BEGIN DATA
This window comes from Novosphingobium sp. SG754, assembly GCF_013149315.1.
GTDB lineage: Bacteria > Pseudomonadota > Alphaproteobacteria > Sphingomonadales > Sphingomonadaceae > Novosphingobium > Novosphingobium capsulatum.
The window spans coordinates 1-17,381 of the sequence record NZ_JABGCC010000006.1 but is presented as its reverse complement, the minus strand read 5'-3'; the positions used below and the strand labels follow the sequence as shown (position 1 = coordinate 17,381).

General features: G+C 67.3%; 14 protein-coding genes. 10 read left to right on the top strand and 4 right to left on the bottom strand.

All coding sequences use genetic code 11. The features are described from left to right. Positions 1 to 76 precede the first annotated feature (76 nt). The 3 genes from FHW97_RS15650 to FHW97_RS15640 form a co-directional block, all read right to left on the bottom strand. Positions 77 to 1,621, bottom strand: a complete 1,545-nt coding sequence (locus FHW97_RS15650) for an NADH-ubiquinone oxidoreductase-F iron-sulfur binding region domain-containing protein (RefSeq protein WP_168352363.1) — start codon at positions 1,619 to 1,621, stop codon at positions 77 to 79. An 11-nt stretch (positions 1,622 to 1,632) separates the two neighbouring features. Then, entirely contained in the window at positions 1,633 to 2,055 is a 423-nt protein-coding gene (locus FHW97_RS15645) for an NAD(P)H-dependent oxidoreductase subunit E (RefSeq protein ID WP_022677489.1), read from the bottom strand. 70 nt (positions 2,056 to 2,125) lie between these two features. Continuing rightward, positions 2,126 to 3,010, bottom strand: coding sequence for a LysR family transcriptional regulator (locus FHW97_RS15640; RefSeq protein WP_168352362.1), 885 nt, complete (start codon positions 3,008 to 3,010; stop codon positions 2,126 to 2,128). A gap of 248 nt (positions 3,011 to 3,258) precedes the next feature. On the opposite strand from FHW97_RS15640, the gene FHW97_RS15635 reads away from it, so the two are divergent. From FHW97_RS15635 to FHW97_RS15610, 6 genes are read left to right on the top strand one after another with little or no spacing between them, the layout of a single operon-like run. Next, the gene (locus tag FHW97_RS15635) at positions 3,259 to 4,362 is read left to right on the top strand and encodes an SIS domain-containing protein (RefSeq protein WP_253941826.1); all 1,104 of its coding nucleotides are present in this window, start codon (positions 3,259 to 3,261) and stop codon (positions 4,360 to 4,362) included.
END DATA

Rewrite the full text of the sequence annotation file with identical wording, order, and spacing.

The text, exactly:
This window comes from Novosphingobium sp. SG754, assembly GCF_013149315.1.
GTDB lineage: Bacteria > Pseudomonadota > Alphaproteobacteria > Sphingomonadales > Sphingomonadaceae > Novosphingobium > Novosphingobium capsulatum.
The window spans coordinates 1-17,381 of the sequence record NZ_JABGCC010000006.1 but is presented as its reverse complement, the minus strand read 5'-3'; the positions used below and the strand labels follow the sequence as shown (position 1 = coordinate 17,381).

General features: G+C 67.3%; 14 protein-coding genes. 10 read left to right on the top strand and 4 right to left on the bottom strand.

All coding sequences use genetic code 11. The features are described from left to right. Positions 1 to 76 precede the first annotated feature (76 nt). The 3 genes from FHW97_RS15650 to FHW97_RS15640 form a co-directional block, all read right to left on the bottom strand. Positions 77 to 1,621, bottom strand: a complete 1,545-nt coding sequence (locus FHW97_RS15650) for an NADH-ubiquinone oxidoreductase-F iron-sulfur binding region domain-containing protein (RefSeq protein WP_168352363.1) — start codon at positions 1,619 to 1,621, stop codon at positions 77 to 79. An 11-nt stretch (positions 1,622 to 1,632) separates the two neighbouring features. Then, entirely contained in the window at positions 1,633 to 2,055 is a 423-nt protein-coding gene (locus FHW97_RS15645) for an NAD(P)H-dependent oxidoreductase subunit E (RefSeq protein ID WP_022677489.1), read from the bottom strand. 70 nt (positions 2,056 to 2,125) lie between these two features. Continuing rightward, positions 2,126 to 3,010, bottom strand: coding sequence for a LysR family transcriptional regulator (locus FHW97_RS15640; RefSeq protein WP_168352362.1), 885 nt, complete (start codon positions 3,008 to 3,010; stop codon positions 2,126 to 2,128). A gap of 248 nt (positions 3,011 to 3,258) precedes the next feature. On the opposite strand from FHW97_RS15640, the gene FHW97_RS15635 reads away from it, so the two are divergent. From FHW97_RS15635 to FHW97_RS15610, 6 genes are read left to right on the top strand one after another with little or no spacing between them, the layout of a single operon-like run. Next, the gene (locus tag FHW97_RS15635) at positions 3,259 to 4,362 is read left to right on the top strand and encodes an SIS domain-containing protein (RefSeq protein WP_253941826.1); all 1,104 of its coding nucleotides are present in this window, start codon (positions 3,259 to 3,261) and stop codon (positions 4,360 to 4,362) included.